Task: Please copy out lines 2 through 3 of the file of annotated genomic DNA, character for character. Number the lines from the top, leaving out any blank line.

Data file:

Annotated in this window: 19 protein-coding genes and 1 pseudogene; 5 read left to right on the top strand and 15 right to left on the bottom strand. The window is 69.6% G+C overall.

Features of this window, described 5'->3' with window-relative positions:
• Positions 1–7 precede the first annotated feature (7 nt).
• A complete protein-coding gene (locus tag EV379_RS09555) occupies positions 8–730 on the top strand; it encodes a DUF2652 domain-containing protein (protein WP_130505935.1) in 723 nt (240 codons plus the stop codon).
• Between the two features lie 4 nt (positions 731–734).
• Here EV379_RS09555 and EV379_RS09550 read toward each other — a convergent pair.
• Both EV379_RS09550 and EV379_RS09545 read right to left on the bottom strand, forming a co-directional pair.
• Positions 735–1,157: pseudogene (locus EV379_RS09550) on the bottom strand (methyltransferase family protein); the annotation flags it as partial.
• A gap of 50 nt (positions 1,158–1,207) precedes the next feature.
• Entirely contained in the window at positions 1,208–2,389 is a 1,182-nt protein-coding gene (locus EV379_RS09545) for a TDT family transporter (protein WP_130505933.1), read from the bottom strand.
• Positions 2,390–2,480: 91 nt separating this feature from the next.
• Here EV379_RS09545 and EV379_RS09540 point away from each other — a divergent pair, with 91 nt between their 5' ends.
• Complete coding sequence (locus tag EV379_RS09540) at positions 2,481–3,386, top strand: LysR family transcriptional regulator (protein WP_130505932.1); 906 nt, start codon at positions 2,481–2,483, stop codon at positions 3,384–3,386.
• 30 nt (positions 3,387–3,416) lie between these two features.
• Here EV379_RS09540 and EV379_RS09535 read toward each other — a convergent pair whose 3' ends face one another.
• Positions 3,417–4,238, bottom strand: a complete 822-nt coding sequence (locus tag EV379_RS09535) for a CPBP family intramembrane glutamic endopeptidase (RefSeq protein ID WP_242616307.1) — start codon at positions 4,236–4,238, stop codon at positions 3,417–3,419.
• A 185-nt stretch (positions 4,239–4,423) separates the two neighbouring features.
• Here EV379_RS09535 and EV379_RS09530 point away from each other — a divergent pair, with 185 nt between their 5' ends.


Features of this window, described 5'->3' with window-relative positions:
• Positions 1–7 precede the first annotated feature (7 nt).